By Angela Romeo

Art can be many things. Sometimes art is just quiet beauty. Sometimes it is beauty with a bite. Metal artist Christopher James’ latest work Lady Liberty has become the beauty that bites.

Chris has always been an artist who lives outside the box. His work is born from the material he finds. While it may be an example of recycling at its best his work always had an element of humanity. His woodland creatures, 12-foot giraffes, and large bears – all have a life, a backstory that exudes from them. This latest work has that same aura of life.

This Lady Liberty does not hold a torch nor law book rather she holds a machine gun and a book entitled “in guns we trust.”  As Chris has stated “Different people have been getting different interpretations. But freedom isn’t free. That’s pretty much what I’m going to stick with.”


“To be honest the sculpture started out as a discussion with good friend. He was annoyed with the targeting of certain citizens’ rights,” said Chris. “We both share the same concerns on how uninformed the average American is about the reality of what our government is truly doing to everyone.”

“I think the piece speaks for itself self. It is a strong work whose base is familiar to most. I believe it appeals to the individual and collective perceptions of the climate of our nation.”

“I have a family. My protective instincts have always been highly acute.  I worry now more about the safety of my loved ones more than ever.  The popularity of movies and shows like the Purge, makes it seems that that reality is not too far off.”

“The piece reflects those concerns – it is not a referendum on guns. I do not take a stand on that issue. The work lets the viewers have their own opinion. At no time did I want to change the sculpture. Whatever people thought of it, at least I got them to think and talk positive or negative.  It accomplished what I wanted it to do.”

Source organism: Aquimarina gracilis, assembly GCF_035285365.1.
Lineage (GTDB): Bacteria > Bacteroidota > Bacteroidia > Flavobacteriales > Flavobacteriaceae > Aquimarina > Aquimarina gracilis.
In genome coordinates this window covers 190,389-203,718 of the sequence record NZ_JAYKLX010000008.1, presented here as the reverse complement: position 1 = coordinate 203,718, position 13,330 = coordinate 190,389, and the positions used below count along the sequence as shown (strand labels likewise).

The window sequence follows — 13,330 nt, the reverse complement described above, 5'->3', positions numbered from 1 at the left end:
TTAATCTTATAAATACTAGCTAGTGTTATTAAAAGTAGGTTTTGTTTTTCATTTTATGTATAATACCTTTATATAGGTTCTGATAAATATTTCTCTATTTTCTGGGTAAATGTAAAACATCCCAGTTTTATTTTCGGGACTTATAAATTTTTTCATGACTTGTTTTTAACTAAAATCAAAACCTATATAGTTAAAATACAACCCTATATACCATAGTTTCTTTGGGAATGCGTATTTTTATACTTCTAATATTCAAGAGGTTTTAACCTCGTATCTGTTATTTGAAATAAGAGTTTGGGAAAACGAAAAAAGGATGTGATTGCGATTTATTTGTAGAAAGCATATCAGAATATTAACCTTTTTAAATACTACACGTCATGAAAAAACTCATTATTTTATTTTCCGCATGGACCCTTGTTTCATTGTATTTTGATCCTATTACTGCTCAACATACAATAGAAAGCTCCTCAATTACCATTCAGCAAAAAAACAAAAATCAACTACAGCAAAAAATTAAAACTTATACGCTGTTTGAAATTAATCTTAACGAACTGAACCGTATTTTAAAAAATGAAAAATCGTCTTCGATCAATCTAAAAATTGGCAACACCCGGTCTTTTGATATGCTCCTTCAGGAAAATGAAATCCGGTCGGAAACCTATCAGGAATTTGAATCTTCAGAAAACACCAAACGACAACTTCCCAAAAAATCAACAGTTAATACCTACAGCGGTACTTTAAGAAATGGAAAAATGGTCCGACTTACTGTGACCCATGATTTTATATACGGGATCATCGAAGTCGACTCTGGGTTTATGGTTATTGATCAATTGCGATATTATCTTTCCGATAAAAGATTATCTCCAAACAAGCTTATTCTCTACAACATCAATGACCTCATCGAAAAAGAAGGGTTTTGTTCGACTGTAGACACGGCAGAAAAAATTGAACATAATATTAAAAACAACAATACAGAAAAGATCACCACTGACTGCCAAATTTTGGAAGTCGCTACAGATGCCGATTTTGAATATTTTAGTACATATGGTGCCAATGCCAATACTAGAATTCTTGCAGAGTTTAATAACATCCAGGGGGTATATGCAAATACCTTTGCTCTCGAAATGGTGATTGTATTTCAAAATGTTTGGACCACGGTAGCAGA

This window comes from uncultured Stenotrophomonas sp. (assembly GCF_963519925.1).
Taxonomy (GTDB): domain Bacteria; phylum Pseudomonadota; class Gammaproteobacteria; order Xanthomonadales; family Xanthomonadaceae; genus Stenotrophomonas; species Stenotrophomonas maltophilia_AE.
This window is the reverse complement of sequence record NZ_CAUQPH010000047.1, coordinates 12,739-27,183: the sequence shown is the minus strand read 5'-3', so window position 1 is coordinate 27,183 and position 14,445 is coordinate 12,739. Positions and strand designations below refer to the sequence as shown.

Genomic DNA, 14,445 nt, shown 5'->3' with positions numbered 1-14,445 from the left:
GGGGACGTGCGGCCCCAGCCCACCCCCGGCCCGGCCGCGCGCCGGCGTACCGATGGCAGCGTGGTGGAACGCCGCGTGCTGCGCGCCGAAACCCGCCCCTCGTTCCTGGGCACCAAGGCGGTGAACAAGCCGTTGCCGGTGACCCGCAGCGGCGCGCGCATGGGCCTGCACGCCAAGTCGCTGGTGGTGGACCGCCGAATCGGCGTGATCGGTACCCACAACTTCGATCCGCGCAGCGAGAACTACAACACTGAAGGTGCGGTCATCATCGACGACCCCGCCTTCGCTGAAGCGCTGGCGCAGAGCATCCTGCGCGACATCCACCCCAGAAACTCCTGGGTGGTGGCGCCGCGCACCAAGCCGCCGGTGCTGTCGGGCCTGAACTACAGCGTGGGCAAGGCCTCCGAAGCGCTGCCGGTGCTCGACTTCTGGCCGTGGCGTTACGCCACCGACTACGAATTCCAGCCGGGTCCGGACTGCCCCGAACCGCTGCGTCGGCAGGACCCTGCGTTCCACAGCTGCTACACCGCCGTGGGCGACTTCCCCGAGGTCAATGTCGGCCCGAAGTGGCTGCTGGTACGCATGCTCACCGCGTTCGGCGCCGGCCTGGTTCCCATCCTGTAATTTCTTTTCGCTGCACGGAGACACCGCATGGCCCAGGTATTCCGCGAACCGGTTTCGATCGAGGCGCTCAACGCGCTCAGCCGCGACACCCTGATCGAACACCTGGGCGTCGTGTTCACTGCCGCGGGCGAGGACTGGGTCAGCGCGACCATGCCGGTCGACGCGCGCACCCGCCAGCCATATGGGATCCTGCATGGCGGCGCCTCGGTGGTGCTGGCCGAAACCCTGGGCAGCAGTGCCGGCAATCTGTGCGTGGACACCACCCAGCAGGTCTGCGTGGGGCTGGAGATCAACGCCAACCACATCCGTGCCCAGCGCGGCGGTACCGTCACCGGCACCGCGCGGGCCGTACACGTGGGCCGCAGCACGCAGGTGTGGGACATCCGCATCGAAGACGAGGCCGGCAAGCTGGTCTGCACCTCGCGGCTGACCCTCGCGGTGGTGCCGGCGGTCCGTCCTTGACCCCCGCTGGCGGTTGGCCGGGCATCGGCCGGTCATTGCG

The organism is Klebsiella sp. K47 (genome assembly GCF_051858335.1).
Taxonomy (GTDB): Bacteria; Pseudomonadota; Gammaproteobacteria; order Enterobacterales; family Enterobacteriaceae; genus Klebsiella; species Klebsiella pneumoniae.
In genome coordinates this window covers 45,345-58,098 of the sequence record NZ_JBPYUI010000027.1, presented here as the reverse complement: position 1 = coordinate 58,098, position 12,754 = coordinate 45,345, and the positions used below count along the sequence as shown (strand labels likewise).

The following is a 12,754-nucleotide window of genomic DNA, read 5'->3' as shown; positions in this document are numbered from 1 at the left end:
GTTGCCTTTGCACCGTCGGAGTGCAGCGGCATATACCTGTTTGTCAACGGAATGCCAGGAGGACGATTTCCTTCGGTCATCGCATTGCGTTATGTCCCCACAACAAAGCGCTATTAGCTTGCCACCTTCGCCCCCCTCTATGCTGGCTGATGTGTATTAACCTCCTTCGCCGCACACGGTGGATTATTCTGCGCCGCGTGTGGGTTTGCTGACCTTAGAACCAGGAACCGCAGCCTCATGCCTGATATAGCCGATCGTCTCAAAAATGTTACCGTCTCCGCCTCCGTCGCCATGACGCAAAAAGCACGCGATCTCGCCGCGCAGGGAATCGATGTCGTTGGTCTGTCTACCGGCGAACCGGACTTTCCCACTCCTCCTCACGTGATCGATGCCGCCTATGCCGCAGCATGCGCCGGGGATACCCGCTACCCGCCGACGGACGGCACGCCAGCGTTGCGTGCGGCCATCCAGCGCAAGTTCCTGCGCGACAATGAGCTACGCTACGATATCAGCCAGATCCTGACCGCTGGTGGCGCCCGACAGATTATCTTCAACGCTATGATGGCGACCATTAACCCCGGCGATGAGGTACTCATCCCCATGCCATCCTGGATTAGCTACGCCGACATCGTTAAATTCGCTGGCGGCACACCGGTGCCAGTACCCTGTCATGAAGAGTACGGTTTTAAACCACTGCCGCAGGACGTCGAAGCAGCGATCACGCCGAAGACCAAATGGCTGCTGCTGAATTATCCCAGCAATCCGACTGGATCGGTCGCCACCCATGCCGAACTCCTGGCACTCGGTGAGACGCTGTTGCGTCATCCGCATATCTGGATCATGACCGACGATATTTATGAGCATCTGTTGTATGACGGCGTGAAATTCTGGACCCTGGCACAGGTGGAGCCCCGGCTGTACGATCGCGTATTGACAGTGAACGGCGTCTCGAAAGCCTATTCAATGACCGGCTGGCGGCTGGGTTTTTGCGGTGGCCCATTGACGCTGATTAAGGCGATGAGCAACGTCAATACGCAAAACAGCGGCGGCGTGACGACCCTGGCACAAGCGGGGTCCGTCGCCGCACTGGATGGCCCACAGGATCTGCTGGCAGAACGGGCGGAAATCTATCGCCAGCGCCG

While this Lady Liberty may have her detractors it does not diminish its value as a work of art. The piece evokes reaction. Reaction sparks conversation. Conversation is the first step to understanding.

Emma Lazarus wrote The New Colossus in 1883 to help raise money for the Statue of Liberty pedestal. The poem inscribed on the base reads:

Not like the brazen giant of Greek fame,

With conquering limbs astride from land to land;

Here at our sea-washed, sunset gates shall stand

A mighty woman with a torch, whose flame

Is the imprisoned lightning, and her name

MOTHER OF EXILES. From her beacon-hand

Glows world-wide welcome; her mild eyes command

The air-bridged harbor that twin cities frame.

“Keep, ancient lands, your storied pomp!” cries she

With silent lips. “Give me your tired, your poor,

Your huddled masses yearning to breathe free,

The wretched refuse of your teeming shore.

Send these, the homeless, tempest-tost to me,

I lift my lamp beside the golden door!”

This Lady Liberty may not be silently crying out to those yearning for freedom, but she is crying out to remind us of the freedom we hold so dear.

For more information on Christopher James visit